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I’m still not buying it
Maybe I’m just being stubborn, but something still doesn’t seem right about these bank earnings. Goldman Sachs followed Wells Fargo with “better-than-expected” profits for the first quarter. New York Times reporter Floyd Norris summed it up while live-blogging Goldman’s conference call this morning: “One answer is that this is a great time to be in the banking business — if you ignore what we politely call legacy assets.”
By ignore, he means — assign new values to the toxic assets, based on the assumption that at some point, they will be worth more than they are now. It certainly was convenient that the Financial Accounting Standards Board relaxed mark-to-market rules just before first quarter earnings started coming out, and FASB allowed the banks to retroactively revalue their assets. It’s also convenient that Goldman reported the month of December apart from any quarterly results. Goldman lost more than $1 billion in December, a number that would’ve been higher had it not been for taxpayer-financed AIG unwinds on credit default swaps.
On Marketplace yesterday, banking analyst Dick Bove pointed out that competition in the banking sector has dried up. The survivors are in a better position to make profits. That makes sense. But he says:
DICK BOVE: You’ve got all these people shooting off their mouth, because of these hallucinogenic dreams that they have about where losses are in the banking system. They simply don’t want to look at what the real numbers show.
What are the real numbers? The truth is, we may never know because of this accounting rules change. It may turn out that the hallucinogenic dream is the value of these assets. Goldman denies it’s playing fast and loose with the books. I guess we shall see.
But even beyond accounting, Goldman’s business model is highly questionable. Clusterstock points out:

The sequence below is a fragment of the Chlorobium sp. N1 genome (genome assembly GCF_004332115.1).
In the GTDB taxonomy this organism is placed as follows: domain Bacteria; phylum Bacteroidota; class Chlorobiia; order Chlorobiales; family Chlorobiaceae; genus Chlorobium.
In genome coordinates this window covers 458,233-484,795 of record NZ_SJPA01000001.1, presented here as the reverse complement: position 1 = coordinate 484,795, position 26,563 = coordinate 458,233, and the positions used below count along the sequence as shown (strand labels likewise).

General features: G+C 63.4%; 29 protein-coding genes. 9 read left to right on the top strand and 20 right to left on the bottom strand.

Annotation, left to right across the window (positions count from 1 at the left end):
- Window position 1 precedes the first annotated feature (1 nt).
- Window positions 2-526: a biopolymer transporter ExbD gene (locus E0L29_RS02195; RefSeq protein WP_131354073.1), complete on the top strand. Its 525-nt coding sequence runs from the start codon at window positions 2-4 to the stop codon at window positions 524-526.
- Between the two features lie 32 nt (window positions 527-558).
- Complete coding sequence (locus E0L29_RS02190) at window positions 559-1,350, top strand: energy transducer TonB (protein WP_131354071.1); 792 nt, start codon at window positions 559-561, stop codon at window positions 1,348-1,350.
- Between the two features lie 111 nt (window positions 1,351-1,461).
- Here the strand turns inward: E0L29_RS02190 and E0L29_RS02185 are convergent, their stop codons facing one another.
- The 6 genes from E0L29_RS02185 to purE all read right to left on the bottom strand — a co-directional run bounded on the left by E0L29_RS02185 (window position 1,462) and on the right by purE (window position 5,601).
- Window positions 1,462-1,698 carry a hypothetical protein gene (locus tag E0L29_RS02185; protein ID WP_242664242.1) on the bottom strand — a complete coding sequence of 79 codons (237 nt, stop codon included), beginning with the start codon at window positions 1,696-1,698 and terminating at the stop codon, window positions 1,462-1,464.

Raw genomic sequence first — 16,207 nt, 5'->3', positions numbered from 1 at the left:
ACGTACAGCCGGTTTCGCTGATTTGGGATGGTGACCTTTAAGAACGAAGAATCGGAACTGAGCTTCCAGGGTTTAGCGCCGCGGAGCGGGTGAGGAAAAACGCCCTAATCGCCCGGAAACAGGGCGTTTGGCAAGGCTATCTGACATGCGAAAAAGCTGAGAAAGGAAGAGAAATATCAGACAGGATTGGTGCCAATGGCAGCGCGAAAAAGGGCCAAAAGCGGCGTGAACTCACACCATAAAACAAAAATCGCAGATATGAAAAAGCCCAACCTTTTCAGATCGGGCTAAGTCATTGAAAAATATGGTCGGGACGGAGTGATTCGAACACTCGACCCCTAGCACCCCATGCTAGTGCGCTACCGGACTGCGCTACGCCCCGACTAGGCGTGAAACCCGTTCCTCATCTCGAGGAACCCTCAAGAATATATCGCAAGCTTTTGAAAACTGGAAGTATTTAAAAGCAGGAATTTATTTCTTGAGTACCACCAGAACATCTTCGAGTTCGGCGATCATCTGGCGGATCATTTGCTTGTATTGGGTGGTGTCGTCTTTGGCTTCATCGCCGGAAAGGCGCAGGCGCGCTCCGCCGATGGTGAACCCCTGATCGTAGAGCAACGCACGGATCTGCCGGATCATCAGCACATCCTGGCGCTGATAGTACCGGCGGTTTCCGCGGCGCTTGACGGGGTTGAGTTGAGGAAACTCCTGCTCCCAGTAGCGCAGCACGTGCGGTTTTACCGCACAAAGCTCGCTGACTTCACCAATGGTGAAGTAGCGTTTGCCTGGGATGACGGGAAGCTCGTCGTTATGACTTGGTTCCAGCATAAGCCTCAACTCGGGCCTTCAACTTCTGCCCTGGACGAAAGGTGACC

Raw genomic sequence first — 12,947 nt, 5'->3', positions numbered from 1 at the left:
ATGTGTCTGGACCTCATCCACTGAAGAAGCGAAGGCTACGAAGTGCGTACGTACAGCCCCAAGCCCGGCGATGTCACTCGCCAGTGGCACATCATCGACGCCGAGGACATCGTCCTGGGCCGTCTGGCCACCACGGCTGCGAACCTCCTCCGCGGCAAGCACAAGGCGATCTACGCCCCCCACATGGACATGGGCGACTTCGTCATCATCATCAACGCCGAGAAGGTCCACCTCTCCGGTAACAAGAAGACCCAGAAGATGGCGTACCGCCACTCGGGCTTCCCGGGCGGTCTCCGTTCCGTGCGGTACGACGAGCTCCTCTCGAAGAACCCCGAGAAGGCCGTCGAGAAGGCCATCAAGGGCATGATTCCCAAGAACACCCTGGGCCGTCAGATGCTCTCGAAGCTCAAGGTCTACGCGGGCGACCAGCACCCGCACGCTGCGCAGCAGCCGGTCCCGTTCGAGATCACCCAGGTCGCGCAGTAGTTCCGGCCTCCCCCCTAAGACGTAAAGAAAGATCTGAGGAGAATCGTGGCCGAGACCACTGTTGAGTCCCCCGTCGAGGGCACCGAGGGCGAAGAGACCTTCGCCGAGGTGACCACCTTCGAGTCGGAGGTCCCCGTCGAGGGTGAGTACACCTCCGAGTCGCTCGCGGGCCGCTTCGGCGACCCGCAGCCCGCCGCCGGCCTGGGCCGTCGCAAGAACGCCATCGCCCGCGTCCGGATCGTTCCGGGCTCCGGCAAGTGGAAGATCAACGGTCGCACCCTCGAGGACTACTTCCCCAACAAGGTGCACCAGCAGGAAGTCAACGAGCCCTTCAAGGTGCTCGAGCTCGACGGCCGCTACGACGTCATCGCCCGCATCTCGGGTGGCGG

The performance of Goldman Sachs last quarter does nothing to resolve the long-standing debate about the viability of the business models of independent investment banks. It remains largely undiversified and highly leveraged, putting in question whether it is equipped to survive a major systemic financial crisis.
Another question: If Goldman is so profitable all of the sudden, why does it need to sell $5 billion worth of shares to raise money so it can pay back its TARP money? It’s diluting its own shareholders to do so.
The answer is: Goldman wants to be rid of the government ball and chain as quickly as possible. From the NY Times:
Goldman did not detail its reasons for wanting to return the TARP money, but the bank’s chief financial officer, David A. Viniar, addressed the topic at a conference in early February.
“We just think that operating our business without the government capital would be an easier thing to do,” Mr. Viniar said. “We’d be under less scrutiny, and under less pressure. Not that we’d be out of the public eye; we’re still going to be in the public eye.”
But Goldman won’t have any restraints on executive compensation. I don’t blame them for wanting to get out from under the government’s thumb. But I’d be pretty ticked if I was a Goldman shareholder. And as a taxpayer, I blame the government for allowing Goldman to get 100% of its money back on the AIG unwinds. A Businessweek column urges Goldman to give some of it back. Too late. The government blew that one:
If (Goldman CEO Lloyd) Blankfein really wants to help US taxpayers out, he can go the extra mile and give back some of that AIG money the firm got too. If the government had allowed AIG to file for bankruptcy, Goldman likely would have incurred an even bigger fourth quarter loss than it reported. So, Blankfein owes a bit of gratitude to Uncle Sam.
There’s just no getting around the asset problem. The real estate market did not improve in the first quarter. Prices are still falling. These mortgage-backed securities cannot possibly be in better condition. From the Huffington Post:
Either Wells Fargo found an amazingly disproportionate number of folks who are making mortgage payments, or some accounting gimmickry is at play.
“You can do all kinds of restructurings, this that and the other thing, to put things off for awhile. And the market they’re in did not do very well at all, so skepticism should be the order of the day,” said William Black, a top federal banking regulator during the S&L scandal.
“In sum, the banks are supposed to use their true best estimate each quarter of the losses,” said Douglass Elliot, a former J.P. Morgan investment banker who is now at the Brookings Institution. “That said, there can be a fair amount of judgment, since it is partly an estimate as to whether a borrower will be able to repay or not.”
It certainly is in the banks’ best interest to not fudge the numbers too much. Down the road, that could come back to bite them. From the WSJ’s Deal Journal blog:
Isn’t it just possible that business is very good for Wells Fargo? That cheap money from the Fed and fewer competing banks have given the big boys like Wells Fargo and J.P. Morgan a license to print profits, especially as the economy recovers?
Isn’t it just possible that a bank is simply telling the truth?
Yes, but it may be a very convenient truth, for now.
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